SELLING BOOKS #mondayblogs #writing

I went to the Portland Home & Garden Show to sign books at the Northwest Indie Writers Assn booth on Friday. NIWA does an excellent job of promoting and nurturing authors. And the Book Garden was a beautiful site: three booth sizes in one, covered with faux grass, filled with teak outdoor furniture (for sale), surrounded by actual blooming primroses, and covered in books from every genre by local authors. Four of us sat at tables, signing our own books.

Some people stopped by to buy books, some stopped by to admire (and purchase) the furniture, some were looky-loos, of course. I didn’t sell a single book at the time, but some people took cards, and I had an interesting conversation with a young woman who is working on her memoir. She has Aspberger’s, and is knowledgeable about books, historical eras, quoted Shakespeare, and lines from movies. She maintained eye contact and asked questions, but couldn’t quite hang in there long enough for the answers. I hope she completes her memoir, because it should be a great read.

I wish I were better at networking. I could barely hang in long enough to hear the answers to my own questions of others. I have another book signing coming up in a few months, and it’s at a days-long event where the sole purpose (for me) is networking, as no book sales are allowed.

Apparently, my only hope of selling books is my current method: write them, publish them, mention them in FaceBook posts, on Twitter, and here in this blog.

I’m such an introvert, and seem to become more so with every passing day. If you have a miracle cure for this condition, please let me know! Seriously, if you have ideas for overcoming this malady, please share them here. Thank you!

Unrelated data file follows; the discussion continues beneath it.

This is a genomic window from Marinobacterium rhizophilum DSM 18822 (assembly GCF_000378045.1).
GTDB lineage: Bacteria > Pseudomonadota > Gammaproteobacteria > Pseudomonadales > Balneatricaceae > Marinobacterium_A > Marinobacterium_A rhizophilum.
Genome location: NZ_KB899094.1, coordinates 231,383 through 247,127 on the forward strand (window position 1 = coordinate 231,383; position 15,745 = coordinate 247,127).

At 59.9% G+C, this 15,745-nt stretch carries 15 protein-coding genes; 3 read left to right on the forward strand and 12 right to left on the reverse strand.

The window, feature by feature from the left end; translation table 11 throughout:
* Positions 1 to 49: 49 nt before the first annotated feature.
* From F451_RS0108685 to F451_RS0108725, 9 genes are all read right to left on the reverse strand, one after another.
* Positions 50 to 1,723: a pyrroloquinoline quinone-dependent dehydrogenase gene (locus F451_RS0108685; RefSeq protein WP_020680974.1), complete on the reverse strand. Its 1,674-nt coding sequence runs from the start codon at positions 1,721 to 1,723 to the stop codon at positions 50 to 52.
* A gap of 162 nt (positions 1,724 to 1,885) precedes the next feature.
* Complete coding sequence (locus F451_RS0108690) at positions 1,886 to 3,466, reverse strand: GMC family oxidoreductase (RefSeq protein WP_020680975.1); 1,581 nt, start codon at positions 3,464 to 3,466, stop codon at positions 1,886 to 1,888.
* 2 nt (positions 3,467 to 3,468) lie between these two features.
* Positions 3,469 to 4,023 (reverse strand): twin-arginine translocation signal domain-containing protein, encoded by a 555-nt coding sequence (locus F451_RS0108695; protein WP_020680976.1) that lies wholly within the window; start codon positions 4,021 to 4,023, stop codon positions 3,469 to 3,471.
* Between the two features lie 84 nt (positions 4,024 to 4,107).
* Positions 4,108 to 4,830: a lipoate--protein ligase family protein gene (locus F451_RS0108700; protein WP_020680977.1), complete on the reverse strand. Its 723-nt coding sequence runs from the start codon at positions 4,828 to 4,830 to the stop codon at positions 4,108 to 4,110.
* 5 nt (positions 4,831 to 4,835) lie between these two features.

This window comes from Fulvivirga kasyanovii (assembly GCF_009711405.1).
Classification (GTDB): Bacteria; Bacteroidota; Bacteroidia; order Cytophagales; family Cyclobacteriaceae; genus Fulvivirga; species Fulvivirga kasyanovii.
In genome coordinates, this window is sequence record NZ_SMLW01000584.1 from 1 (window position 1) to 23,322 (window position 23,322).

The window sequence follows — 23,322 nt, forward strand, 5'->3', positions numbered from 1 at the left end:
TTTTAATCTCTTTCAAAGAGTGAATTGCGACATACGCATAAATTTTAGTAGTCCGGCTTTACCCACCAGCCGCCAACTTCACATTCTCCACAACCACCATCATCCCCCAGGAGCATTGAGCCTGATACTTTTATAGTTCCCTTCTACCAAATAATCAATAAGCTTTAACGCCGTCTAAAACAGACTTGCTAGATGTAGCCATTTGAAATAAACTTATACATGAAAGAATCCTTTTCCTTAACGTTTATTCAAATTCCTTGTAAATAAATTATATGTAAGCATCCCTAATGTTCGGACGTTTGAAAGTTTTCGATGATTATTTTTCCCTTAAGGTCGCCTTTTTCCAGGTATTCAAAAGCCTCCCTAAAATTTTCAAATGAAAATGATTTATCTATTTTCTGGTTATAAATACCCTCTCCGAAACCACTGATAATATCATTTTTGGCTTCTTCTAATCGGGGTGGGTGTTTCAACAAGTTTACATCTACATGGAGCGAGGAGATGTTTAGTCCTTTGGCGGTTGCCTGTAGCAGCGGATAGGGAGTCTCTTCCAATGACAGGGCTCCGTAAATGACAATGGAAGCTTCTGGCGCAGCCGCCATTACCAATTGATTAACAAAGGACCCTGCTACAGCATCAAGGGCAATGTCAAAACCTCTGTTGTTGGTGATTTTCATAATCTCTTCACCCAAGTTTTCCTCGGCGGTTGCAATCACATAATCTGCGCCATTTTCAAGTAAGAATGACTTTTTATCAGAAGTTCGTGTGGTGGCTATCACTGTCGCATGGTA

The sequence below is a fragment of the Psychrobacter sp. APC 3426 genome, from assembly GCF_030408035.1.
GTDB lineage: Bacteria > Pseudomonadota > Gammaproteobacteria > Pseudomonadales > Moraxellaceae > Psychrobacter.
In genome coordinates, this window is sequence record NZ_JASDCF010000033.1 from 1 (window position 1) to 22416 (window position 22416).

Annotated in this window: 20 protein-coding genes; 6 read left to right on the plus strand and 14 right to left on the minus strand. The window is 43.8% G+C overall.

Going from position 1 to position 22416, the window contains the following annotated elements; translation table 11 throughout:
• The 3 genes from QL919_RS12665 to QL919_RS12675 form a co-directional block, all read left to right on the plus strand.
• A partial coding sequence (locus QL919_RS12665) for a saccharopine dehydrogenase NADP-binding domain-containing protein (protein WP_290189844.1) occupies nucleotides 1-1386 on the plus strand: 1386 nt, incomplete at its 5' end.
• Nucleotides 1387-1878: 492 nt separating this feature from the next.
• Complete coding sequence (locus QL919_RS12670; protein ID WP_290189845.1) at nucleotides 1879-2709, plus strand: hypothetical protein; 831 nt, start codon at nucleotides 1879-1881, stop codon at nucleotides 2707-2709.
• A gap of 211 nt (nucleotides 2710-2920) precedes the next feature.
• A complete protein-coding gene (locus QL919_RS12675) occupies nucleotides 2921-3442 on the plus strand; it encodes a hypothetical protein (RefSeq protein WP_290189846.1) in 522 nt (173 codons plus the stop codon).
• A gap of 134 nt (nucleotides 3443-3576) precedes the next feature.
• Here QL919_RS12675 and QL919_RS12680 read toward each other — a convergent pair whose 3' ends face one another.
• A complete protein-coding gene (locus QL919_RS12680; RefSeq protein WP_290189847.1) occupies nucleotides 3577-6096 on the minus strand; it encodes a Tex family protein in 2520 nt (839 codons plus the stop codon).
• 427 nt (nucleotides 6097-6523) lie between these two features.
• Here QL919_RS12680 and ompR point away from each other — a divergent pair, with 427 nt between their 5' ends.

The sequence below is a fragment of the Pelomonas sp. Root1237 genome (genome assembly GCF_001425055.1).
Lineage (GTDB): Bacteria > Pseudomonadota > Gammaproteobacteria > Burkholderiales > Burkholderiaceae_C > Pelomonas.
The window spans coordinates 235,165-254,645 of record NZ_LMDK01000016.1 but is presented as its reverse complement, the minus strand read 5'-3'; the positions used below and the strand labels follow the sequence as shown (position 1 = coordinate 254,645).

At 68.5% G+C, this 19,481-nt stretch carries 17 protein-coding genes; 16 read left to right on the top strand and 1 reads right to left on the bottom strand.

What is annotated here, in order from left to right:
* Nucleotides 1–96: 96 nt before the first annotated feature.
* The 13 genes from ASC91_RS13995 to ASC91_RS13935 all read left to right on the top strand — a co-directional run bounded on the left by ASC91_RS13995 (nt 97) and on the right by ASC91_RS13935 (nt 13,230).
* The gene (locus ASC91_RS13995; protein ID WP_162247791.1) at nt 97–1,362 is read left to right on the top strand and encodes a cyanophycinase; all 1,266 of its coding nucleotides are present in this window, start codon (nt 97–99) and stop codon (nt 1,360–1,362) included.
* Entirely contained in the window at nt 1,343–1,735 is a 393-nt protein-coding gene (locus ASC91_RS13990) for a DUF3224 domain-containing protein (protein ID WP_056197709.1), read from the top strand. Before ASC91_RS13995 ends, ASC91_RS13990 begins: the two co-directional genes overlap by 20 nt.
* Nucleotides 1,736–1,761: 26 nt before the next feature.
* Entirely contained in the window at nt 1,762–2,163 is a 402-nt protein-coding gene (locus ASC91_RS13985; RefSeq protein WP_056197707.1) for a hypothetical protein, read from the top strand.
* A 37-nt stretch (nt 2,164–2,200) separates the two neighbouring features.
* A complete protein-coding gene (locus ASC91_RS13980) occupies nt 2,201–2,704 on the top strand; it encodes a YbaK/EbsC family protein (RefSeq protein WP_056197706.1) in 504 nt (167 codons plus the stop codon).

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6 thoughts on “SELLING BOOKS #mondayblogs #writing

  1. Unfortunately I do not have a miracle cure, but I feel your pain. I was told by my publisher that I need to “put myself out there!” As you can imagine, that is one of the worst things anyone can tell an introverted author, but it is true. I started with creating a my main website and then worked on linking all my other projects to it (WordPress, Etsy, Facebook, Twitter, Pintrest, instagram, etc). I literally searched “social media” and created an account for as many as I could. This way you are reaching all possible markets and even if you don’t keep up on posting to each site as often as you would like, it will still work as a way to connect your markets and “put yourself out there”. In addition to this, I also make sure to include as many applicable tags and categories I can for every blog I write. In the last two weeks, I have almost doubled my followers by doing this. I hope this information is helpful to you.

    • Thank you Sweetchic2012! Your method is what I try to follow. I’m not much for Instagram or Etsy, but am linked to the others, plus Tumblr. I honestly think it is this effort that helps me sell any books at all. I do have book sales, receiving royalties every month, but modest sales. I think I would sell more if only I could “put myself out there!” as you say. I think I’d sell more books if I wrote erotica too, but have no interest in doing so.